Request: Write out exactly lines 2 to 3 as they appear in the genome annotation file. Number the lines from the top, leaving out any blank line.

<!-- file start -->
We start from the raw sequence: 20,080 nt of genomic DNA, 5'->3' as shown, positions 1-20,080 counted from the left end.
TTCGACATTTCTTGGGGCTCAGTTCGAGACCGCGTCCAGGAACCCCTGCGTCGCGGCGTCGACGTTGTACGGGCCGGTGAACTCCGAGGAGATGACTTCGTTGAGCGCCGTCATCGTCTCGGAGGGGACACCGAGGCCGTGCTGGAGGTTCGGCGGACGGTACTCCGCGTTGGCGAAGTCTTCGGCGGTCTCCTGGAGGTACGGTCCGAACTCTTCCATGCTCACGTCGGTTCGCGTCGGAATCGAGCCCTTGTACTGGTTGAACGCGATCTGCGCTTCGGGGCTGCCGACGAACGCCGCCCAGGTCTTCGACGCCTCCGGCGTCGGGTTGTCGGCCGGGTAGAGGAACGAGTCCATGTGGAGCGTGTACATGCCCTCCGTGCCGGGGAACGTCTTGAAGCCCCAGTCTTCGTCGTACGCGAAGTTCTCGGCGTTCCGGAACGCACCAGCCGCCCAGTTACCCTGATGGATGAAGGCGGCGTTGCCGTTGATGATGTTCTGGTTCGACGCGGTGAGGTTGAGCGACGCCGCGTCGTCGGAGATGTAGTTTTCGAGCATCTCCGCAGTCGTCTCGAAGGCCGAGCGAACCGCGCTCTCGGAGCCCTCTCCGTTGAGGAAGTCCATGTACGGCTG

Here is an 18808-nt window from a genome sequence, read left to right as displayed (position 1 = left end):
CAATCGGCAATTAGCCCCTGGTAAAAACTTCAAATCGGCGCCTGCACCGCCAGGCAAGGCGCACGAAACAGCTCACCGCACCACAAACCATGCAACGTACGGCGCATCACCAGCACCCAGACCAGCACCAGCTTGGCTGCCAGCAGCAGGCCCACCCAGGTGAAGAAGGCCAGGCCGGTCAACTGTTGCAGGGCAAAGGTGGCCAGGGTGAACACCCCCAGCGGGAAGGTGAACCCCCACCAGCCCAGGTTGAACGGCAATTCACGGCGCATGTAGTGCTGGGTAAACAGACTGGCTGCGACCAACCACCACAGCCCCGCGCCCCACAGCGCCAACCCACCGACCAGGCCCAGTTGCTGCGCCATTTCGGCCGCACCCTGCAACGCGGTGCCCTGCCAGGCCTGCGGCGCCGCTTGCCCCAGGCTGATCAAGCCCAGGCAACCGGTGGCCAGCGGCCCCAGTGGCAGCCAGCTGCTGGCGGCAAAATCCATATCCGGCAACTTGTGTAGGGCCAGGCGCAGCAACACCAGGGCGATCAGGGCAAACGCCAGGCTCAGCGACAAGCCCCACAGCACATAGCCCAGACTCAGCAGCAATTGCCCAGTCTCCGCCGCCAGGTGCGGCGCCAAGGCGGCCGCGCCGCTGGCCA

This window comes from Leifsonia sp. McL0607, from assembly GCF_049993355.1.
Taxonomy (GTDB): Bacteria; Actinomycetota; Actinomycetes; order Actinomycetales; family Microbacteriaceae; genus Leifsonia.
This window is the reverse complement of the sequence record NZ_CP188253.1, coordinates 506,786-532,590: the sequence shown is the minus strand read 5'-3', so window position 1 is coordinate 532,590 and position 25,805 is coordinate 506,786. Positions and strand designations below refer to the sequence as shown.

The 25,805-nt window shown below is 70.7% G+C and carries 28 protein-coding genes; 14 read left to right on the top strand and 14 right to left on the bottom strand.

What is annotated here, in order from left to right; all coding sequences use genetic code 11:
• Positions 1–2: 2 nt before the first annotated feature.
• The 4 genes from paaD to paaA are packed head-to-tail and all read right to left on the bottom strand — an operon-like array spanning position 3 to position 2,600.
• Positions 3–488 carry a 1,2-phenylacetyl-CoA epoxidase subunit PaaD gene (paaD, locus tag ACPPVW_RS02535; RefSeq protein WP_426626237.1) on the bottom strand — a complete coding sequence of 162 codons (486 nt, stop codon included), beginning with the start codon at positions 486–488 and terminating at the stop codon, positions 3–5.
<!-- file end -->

TTCGACATTTCTTGGGGCTCAGTTCGAGACCGCGTCCAGGAACCCCTGCGTCGCGGCGTCGACGTTGTACGGGCCGGTGAACTCCGAGGAGATGACTTCGTTGAGCGCCGTCATCGTCTCGGAGGGGACACCGAGGCCGTGCTGGAGGTTCGGCGGACGGTACTCCGCGTTGGCGAAGTCTTCGGCGGTCTCCTGGAGGTACGGTCCGAACTCTTCCATGCTCACGTCGGTTCGCGTCGGAATCGAGCCCTTGTACTGGTTGAACGCGATCTGCGCTTCGGGGCTGCCGACGAACGCCGCCCAGGTCTTCGACGCCTCCGGCGTCGGGTTGTCGGCCGGGTAGAGGAACGAGTCCATGTGGAGCGTGTACATGCCCTCCGTGCCGGGGAACGTCTTGAAGCCCCAGTCTTCGTCGTACGCGAAGTTCTCGGCGTTCCGGAACGCACCAGCCGCCCAGTTACCCTGATGGATGAAGGCGGCGTTGCCGTTGATGATGTTCTGGTTCGACGCGGTGAGGTTGAGCGACGCCGCGTCGTCGGAGATGTAGTTTTCGAGCATCTCCGCAGTCGTCTCGAAGGCCGAGCGAACCGCGCTCTCGGAGCCCTCTCCGTTGAGGAAGTCCATGTACGGCTG

Here is an 18808-nt window from a genome sequence, read left to right as displayed (position 1 = left end):